When we got to Incheon airport we stacked all our bags on a roll-cart and went to check in with Air Astana. We were sent to another location to pay for our excess baggage and Roxie’s kennel. After that we let Roxie out one last time to do her business on the 1st floor of the airport, where there was a nice patch of grass and trees by the parking. She knew something was up because she did both items rather quickly before we put her back in her kennel and zip-tied it shut.
We went back to the Air Astana check-in counter where they checked Roxie’s paperwork, weighed her, and taped tags and paperwork on her kennel. Then we had to go drop her off at the oversize baggage check. This was so hard. We got there and the people just said “Ok, you can go!” and asked us to push her to the side. That seemed a little informal, so we stuck around, and it turned out we had to sign a little chart certifying that we checked her in. Then we watched as they taped her kennel shut.
She was shaking like a leaf and we were panicking, wondering if we should call it all off and live in our friend’s studio apartment until we figured out what to do, but decided to give her a minute. We walked around the corner and sure enough, when we peeked back she was just laying in her kennel. So, attempting to send Roxie good vibes and energy while really I was about to puke, we went through security with about an hour and 10 minutes before our flight.
When we got to our flight the flight attendant at the counter was the same that checked us in, and he assured us that Roxie was already loaded on. We got in line right away and boarded, telling every flight attendant along the way that our dog was on board. I think Air Astana probably has a running joke about us, after emailing so many times for months and months and then telling everyone within earshot that our dog was flying. But they were all supportive and assured us that she was “ok!” Before our flight landed we notified the flight attendant that we were transferring flights from Almaty to Bishkek and that our dog was on board, and she said she would notify ground control.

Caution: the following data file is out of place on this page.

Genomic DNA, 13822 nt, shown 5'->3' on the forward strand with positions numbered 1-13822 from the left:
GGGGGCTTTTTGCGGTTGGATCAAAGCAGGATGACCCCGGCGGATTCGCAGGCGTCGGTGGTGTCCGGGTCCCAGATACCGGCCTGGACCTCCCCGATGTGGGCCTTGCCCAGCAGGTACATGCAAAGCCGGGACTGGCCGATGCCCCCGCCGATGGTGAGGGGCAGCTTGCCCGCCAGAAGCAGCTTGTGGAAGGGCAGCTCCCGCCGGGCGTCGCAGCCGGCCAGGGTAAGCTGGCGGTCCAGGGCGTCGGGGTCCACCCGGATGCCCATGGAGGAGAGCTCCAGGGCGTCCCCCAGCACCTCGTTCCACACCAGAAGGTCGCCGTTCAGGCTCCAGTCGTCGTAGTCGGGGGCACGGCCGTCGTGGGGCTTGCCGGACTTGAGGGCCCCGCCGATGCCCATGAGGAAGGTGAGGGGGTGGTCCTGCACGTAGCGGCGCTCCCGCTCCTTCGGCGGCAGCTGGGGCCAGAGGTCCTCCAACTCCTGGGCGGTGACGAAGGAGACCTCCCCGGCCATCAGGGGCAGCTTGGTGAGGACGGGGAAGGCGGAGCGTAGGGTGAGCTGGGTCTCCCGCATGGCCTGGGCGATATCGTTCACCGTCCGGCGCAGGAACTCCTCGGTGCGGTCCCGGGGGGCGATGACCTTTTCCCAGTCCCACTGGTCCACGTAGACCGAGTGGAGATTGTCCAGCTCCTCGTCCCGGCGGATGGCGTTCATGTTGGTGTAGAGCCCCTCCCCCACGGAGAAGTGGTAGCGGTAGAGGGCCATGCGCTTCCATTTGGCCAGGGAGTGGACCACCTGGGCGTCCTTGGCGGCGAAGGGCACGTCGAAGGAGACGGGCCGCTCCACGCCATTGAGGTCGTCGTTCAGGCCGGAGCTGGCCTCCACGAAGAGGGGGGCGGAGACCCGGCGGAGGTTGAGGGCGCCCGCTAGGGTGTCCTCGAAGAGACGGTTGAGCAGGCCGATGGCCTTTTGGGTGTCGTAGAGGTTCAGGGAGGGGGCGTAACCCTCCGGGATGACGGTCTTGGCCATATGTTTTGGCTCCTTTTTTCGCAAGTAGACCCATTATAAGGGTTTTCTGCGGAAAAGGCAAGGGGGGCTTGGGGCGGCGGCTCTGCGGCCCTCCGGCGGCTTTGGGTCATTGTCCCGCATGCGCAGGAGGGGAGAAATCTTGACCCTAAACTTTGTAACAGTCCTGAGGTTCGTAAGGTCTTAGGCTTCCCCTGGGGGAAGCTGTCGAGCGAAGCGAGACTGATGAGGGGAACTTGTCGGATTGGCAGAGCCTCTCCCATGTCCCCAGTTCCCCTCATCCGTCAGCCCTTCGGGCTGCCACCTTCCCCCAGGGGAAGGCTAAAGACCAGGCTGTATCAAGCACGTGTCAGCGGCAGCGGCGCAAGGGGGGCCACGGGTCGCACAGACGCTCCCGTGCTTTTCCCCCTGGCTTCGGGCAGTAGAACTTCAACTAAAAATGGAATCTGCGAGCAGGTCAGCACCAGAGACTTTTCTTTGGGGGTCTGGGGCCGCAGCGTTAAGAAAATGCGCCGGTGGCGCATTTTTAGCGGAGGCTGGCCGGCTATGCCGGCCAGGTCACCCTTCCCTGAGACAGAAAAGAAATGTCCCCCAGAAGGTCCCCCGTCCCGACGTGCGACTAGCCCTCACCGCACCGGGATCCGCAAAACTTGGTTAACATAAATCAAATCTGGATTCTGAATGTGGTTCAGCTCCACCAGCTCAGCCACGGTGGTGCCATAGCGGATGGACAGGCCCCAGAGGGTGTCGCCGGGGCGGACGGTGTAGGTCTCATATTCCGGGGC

Our flight got to Almaty early and it was hot. We had to wait in line to transfer, which was so stressful. When we got to our next gate, there weren’t even flight attendants there yet. This was the hardest part of travel. We had no idea if Roxie had been unloaded or if she was being kept in a cool place. The minute a flight attendant showed up we went to confirm that she was being kept somewhere cool and that she was being transferred to our next flight. We were told it was “all ok!”
As we boarded a bus to take us to our flight, we saw a truck with Roxie’s kennel in the back. She was sitting up with a big grin on her face just looking around. As we boarded one side of the plane, we saw Roxie being handed up and loaded into the baggage compartment on the other side. We told all the flight attendants our dog was on board (in Russian! Ryan got to practice).
When we landed in Bishkek, we had to wait in line to get our business visa and go through customs. Finally, we got to baggage pick up. The business visa took longer than others, so we were the last ones. Our 6 pieces of checked baggage were lonely, strewn about the conveyor belt. Roxie’s kennel was in the corner, and she was so excited to see us. She was thirsty but otherwise seemed rather chipper. We quickly loaded everything up as Ryan talked to the customs officer (again in Russian!) They discussed where our dog was from and why we were working here and if we had Roxie’s paperwork, and that was it. We left and quickly headed outside to meet Ryan’s brother, Greg.
Roxie’s kennel was taped and zip-tied shut, and we obviously hadn’t brought scissors or a knife with us. We ripped the tape off her kennel and then unscrewed the hardware to break her out of the back of the kennel. Hilarious that I was worried about her escaping. And that was that!
Over months and months I had been projecting so many worries and fears to this process, imagining the worst. I saw such vivid images of my fears in my mind – of it being too hot, of Roxie overheating, of her kennel being tipped over and her escaping, of her being lost, of us being stuck in an airport with no idea where she was, of us being stuck in customs. I rehearsed and rehearsed my fears. It didn’t occur to me that I was practically manifesting a negative outcome until a conversation at my yoga teacher training about focusing on the positive. The story a friend used was the way people stand outside and ask you to “support cancer research” but it sounds like they’re saying “support cancer”, and with all this focus on cancer instead of on healthy bodies, cancer abounds. So throughout the weeks leading up to flying and during flying, I pictured in vivid detail everything going perfectly smoothly. And it did.